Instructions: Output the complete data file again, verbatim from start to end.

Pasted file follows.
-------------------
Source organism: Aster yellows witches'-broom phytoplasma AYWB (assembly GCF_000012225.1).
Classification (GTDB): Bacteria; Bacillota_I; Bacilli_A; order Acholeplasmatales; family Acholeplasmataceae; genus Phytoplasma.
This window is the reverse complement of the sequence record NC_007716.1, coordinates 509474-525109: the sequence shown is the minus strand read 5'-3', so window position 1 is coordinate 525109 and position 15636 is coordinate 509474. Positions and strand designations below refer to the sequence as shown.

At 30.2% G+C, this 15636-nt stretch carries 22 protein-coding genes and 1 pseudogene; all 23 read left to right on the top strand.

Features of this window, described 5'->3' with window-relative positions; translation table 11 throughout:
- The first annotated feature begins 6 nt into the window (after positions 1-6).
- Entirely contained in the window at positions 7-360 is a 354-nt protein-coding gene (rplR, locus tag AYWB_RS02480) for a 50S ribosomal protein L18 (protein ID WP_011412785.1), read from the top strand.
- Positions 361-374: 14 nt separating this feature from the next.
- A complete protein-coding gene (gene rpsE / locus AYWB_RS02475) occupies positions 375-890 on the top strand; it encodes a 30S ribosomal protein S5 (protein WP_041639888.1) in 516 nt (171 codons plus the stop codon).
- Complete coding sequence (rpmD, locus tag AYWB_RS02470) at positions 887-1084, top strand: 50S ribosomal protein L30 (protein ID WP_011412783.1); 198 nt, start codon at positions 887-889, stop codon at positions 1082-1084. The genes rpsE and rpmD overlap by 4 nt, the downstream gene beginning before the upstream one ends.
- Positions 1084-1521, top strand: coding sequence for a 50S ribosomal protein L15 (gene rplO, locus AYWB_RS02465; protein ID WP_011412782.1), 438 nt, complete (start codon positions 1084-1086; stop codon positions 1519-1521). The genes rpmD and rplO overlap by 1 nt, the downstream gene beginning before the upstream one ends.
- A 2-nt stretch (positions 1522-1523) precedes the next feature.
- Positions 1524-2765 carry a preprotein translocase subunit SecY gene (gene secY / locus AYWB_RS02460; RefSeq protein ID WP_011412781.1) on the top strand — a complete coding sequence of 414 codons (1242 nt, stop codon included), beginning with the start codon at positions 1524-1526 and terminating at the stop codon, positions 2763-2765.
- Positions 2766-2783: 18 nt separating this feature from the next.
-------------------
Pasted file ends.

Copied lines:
Source organism: Aster yellows witches'-broom phytoplasma AYWB (assembly GCF_000012225.1).
Classification (GTDB): Bacteria; Bacillota_I; Bacilli_A; order Acholeplasmatales; family Acholeplasmataceae; genus Phytoplasma.
This window is the reverse complement of the sequence record NC_007716.1, coordinates 509474-525109: the sequence shown is the minus strand read 5'-3', so window position 1 is coordinate 525109 and position 15636 is coordinate 509474. Positions and strand designations below refer to the sequence as shown.

At 30.2% G+C, this 15636-nt stretch carries 22 protein-coding genes and 1 pseudogene; all 23 read left to right on the top strand.

Features of this window, described 5'->3' with window-relative positions; translation table 11 throughout:
- The first annotated feature begins 6 nt into the window (after positions 1-6).
- Entirely contained in the window at positions 7-360 is a 354-nt protein-coding gene (rplR, locus tag AYWB_RS02480) for a 50S ribosomal protein L18 (protein ID WP_011412785.1), read from the top strand.
- Positions 361-374: 14 nt separating this feature from the next.
- A complete protein-coding gene (gene rpsE / locus AYWB_RS02475) occupies positions 375-890 on the top strand; it encodes a 30S ribosomal protein S5 (protein WP_041639888.1) in 516 nt (171 codons plus the stop codon).
- Complete coding sequence (rpmD, locus tag AYWB_RS02470) at positions 887-1084, top strand: 50S ribosomal protein L30 (protein ID WP_011412783.1); 198 nt, start codon at positions 887-889, stop codon at positions 1082-1084. The genes rpsE and rpmD overlap by 4 nt, the downstream gene beginning before the upstream one ends.
- Positions 1084-1521, top strand: coding sequence for a 50S ribosomal protein L15 (gene rplO, locus AYWB_RS02465; protein ID WP_011412782.1), 438 nt, complete (start codon positions 1084-1086; stop codon positions 1519-1521). The genes rpmD and rplO overlap by 1 nt, the downstream gene beginning before the upstream one ends.
- A 2-nt stretch (positions 1522-1523) precedes the next feature.
- Positions 1524-2765 carry a preprotein translocase subunit SecY gene (gene secY / locus AYWB_RS02460; RefSeq protein ID WP_011412781.1) on the top strand — a complete coding sequence of 414 codons (1242 nt, stop codon included), beginning with the start codon at positions 1524-1526 and terminating at the stop codon, positions 2763-2765.
- Positions 2766-2783: 18 nt separating this feature from the next.